Na+ (µmol/day) 176 ± 46 226 ± 76 170 ± 30 238 ± 63* 
 K+ (µmol/day) 430 ± 101 620 ± 178* 424 ± 92 598 ± 145* 
 Ca2+ (µmol/day) 2.8 ± 2.3 9.0 ± 4.0** 2.6 ± 0.6 8.1 ± 3.6** 
 Cl (µmol/day) 217 ± 55 282 ± 79P=0.061 204 ± 44 284 ± 74* 
 Mg2+ (µmol/day) 29.1 ± 9.8 44.0 ± 12.9* 32.5 ± 8.8 51.3 ± 13.7** 
 Creatinine (µmol/day) 5.8 ± 1.4 6.7 ± 1.9 5.8 ± 0.8 5.4 ± 1.0 
 Urea (mmol/day) 1.5 ± 0.4 2.0 ± 0.5P=0.052 1.5 ± 0.3 1.9 ± 0.3* 
 Uric acid (nmol/day) 932 ± 276 283 ± 91*** 1368 ± 160 475 ± 91*** 
 Glucose (µmol/day) 2.1 ± 0.7 2.0 ± 0.7 2.5 ± 0.4 2.0 ± 0.3** 
 Total protein (mg/day) 10.5 ± 3.0 6.6 ± 2.5** 2.1 ± 0.7 0.8 ± 0.2*** 
Deprivation of drinking water for 18 h 
 Urine volume (ml) 0.64 ± 0.36 0.97 ± 0.34P=0.068 0.49 ± 0.26 0.73 ± 0.30P=0.087 
 Urine osmolality (mOsm/kg H2O) 3743 ± 631 2498 ± 377*** 3898 ± 799 2568 ± 443** 
 Male
 
Female
 
Wild-type Heterozygous Wild-type Heterozygous 
Body weight (g) 37.3 ± 4.1 26.6 ± 1.3*** 36.3 ± 3.1 23.7 ± 0.9*** 
Drinking water ad libitum 
 Water intake (ml/day) 5.08 ± 2.63 5.96 ± 1.30 4.01 ± 1.22 5.85 ± 0.95** 
 Urine volume (ml/day) 1.33 ± 1.02 2.23 ± 0.84P=0.058 0.96 ± 0.32 2.04 ± 0.54*** 
 Urine osmolality (mOsm/kg H2O) 2517 ± 774 1687 ± 457* 2964 ± 661 1727 ± 208*** 
 Na+ (µmol/day) 176 ± 46 226 ± 76 170 ± 30 238 ± 63* 
 K+ (µmol/day) 430 ± 101 620 ± 178* 424 ± 92 598 ± 145* 
 Ca2+ (µmol/day) 2.8 ± 2.3 9.0 ± 4.0** 2.6 ± 0.6 8.1 ± 3.6** 
 Cl (µmol/day) 217 ± 55 282 ± 79P=0.061 204 ± 44 284 ± 74* 
 Mg2+ (µmol/day) 29.1 ± 9.8 44.0 ± 12.9* 32.5 ± 8.8 51.3 ± 13.7** 
 Creatinine (µmol/day) 5.8 ± 1.4 6.7 ± 1.9 5.8 ± 0.8 5.4 ± 1.0 
 Urea (mmol/day) 1.5 ± 0.4 2.0 ± 0.5P=0.052 1.5 ± 0.3 1.9 ± 0.3* 
 Uric acid (nmol/day) 932 ± 276 283 ± 91*** 1368 ± 160 475 ± 91*** 
 Glucose (µmol/day) 2.1 ± 0.7 2.0 ± 0.7 2.5 ± 0.4 2.0 ± 0.3**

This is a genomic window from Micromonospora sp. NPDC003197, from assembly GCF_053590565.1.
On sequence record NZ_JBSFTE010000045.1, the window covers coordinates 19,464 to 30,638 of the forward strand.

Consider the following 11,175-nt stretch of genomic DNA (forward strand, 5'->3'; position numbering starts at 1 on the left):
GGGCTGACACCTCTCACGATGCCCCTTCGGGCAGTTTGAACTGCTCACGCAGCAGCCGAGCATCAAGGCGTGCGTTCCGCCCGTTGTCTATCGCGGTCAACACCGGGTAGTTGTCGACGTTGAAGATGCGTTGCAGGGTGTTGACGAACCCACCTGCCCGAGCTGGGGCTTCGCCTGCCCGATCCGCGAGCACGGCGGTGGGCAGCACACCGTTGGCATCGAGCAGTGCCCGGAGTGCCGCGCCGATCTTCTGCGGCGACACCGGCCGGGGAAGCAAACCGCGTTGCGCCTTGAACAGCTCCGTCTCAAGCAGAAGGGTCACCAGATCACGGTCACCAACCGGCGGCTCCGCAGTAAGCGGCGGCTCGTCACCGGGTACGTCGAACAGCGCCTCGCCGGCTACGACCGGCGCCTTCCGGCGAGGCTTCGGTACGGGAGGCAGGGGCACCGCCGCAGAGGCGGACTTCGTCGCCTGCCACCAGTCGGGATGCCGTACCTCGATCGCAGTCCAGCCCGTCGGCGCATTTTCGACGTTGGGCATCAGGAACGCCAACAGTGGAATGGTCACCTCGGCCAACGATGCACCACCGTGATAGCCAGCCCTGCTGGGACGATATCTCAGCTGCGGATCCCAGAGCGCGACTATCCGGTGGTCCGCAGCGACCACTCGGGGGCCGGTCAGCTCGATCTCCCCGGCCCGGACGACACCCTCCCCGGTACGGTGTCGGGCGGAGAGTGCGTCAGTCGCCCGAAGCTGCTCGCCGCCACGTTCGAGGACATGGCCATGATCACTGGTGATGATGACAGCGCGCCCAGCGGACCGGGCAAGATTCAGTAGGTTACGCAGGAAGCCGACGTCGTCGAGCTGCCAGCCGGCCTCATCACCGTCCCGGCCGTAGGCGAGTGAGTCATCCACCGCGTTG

Total protein (mg/day) 10.5 ± 3.0 6.6 ± 2.5** 2.1 ± 0.7 0.8 ± 0.2*** 
Deprivation of drinking water for 18 h 
 Urine volume (ml) 0.64 ± 0.36 0.97 ± 0.34P=0.068 0.49 ± 0.26 0.73 ± 0.30P=0.087 
 Urine osmolality (mOsm/kg H2O) 3743 ± 631 2498 ± 377*** 3898 ± 799 2568 ± 443** 

Age of mice analyzed: 9 month. Data are means ± SD. n = 6–10 per genotype and gender (details see Supplementary Material, Table S1).

UmodC93F heterozygous mutant versus wild-type: *P < 0.05; **P < 0.01; ***P < 0.001.

Urinary excretion of uromodulin was markedly decreased in UmodC93F mutant mice of both genders (Supplementary Material, Fig. S2C). Uromodulin excretion in homozygous mutant mice was more distinctly decreased than in heterozygotes, but they still excreted small amounts of mutant uromodulin. The size of the uromodulin proteins detected in urine of homozygous and heterozygous UmodC93F mutant mice corresponded to that of the wild-type uromodulin band.

The analysis of the skeleton, performed by DXA analysis, showed that bone-mineral density and bone-mineral content were significantly decreased in 9-month-old heterozygous mutants of both genders, indicating osteopenia (Table 3).

Table 3.

DXA analysis of weight- and bone-related parameters of adult mice

 Male
 
Female
 
Wild-type Heterozygous Wild-type Heterozygous 
Body weight (g) 38.0 ± 2.0 29.1 ± 1.0*** 36.3 ± 6.1 25.2 ± 1.5*** 
Fat mass (units) 13.7 ± 3.2 4.3 ± 1.2*** 16.1 ± 6.8 3.0 ± 1.3*** 
Fat content (units × 100/g) 35.9 ± 6.6 14.7 ± 3.9*** 43.6 ± 15.4 11.8 ± 5.1*** 
BMD (mg/cm262.9 ± 1.9 53.3 ± 2.1*** 65.7 ± 4.0 53.7 ± 2.8***